Many utility companies have a net metering policy which allows customers who generate electricity onsite to offset their excess generation with peak consumption. Think of it like a virtual battery. Any “extra” electricity generated is fed into the grid through a bi-directional meter. The energy fed into the grid is credited to your account, and you typically have 11 months to use those credits. For example, if a majority of your energy consumption is Monday-Friday, 8am-5pm, most of the energy generated by your DG system on weekends will be stored as credits for future use during peak hours, or when your DG system is undergoing maintenance or fails to meet demand.
Net metering is operated by utilities, but mandated by state legislators. The ability to net meter is usually part of a renewable energy portfolio, typically set by state DOE or a public utilities department (as applicable). The details of local net metering plans vary from state to state and country. Some localities operate under a use-it-or-lose-it model, while some pay credits (which can vary quire a bit).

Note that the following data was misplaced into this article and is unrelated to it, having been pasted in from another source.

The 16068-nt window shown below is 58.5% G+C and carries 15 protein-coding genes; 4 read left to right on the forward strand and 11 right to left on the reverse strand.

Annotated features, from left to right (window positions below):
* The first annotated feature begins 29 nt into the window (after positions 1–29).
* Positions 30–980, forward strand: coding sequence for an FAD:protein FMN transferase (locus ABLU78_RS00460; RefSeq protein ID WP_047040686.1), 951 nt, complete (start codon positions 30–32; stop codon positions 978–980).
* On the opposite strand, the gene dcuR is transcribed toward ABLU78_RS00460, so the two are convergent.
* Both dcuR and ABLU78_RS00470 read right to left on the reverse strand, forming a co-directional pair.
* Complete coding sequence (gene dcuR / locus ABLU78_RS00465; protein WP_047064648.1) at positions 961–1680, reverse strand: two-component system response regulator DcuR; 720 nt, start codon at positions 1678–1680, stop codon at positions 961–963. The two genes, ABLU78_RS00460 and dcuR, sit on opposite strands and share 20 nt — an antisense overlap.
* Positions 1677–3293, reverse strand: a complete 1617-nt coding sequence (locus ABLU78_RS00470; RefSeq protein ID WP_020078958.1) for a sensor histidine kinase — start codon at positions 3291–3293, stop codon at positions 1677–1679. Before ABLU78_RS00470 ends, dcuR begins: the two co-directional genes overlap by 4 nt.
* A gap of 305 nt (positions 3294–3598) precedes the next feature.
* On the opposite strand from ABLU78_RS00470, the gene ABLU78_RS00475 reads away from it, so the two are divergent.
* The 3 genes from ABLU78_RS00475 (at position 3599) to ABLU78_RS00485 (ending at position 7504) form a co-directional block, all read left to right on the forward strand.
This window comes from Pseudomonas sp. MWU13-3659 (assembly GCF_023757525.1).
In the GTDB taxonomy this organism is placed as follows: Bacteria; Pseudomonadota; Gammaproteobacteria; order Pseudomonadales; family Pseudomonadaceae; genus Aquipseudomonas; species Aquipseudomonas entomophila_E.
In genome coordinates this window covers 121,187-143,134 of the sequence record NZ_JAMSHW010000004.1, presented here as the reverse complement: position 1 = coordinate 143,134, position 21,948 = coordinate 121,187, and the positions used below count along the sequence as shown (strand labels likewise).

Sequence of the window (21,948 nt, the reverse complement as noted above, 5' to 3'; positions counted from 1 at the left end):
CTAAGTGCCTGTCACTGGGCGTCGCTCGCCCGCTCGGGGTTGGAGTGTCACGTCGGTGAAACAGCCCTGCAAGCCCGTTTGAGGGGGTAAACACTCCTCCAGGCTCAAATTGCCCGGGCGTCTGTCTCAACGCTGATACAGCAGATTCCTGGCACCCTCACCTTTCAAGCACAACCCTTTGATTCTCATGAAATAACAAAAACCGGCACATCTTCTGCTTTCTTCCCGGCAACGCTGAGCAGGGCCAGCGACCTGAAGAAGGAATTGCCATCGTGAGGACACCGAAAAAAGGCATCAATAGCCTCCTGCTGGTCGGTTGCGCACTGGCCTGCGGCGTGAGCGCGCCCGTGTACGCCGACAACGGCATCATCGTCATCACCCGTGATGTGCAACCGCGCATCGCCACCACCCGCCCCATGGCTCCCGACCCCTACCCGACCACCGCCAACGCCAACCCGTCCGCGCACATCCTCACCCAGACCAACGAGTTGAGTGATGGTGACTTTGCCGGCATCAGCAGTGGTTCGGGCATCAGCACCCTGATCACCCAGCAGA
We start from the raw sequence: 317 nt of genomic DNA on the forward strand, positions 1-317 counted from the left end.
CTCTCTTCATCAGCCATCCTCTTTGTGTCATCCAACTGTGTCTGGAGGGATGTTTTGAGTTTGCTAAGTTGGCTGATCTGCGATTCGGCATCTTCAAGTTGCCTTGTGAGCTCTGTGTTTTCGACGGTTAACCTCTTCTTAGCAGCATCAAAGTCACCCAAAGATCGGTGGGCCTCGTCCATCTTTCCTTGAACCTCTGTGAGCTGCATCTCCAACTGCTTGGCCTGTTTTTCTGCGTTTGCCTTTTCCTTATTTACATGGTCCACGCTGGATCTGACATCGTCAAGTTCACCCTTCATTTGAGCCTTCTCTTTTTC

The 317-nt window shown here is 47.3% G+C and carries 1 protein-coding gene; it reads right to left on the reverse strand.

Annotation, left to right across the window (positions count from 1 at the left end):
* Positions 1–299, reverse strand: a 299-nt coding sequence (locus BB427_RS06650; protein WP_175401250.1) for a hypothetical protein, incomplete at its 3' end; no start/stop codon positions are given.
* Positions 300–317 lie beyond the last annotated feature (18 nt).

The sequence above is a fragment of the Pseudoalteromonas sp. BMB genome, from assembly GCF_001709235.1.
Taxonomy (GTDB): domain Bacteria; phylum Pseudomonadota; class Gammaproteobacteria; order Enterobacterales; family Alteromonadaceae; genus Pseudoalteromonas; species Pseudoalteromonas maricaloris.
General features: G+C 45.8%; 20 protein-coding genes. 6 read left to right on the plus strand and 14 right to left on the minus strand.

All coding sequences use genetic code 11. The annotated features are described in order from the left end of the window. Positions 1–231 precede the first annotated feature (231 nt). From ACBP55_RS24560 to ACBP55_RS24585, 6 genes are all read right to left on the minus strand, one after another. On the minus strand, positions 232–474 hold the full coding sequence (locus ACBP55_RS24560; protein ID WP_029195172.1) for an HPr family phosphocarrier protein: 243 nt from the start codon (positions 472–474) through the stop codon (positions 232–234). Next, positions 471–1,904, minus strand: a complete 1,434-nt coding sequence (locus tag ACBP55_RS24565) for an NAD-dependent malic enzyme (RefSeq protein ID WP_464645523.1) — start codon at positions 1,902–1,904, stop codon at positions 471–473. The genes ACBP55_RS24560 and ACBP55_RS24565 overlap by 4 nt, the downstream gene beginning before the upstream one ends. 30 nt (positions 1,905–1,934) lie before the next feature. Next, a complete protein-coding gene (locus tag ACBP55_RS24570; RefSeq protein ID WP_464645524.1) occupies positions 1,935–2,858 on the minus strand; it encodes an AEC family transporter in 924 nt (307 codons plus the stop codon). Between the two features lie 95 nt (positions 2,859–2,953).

Essentially, the grid is not only used as a place to send electrons, which are not stored, but is used as the peak supplier allows to operate at maximum power full-time – maximizing the value of the DG asset.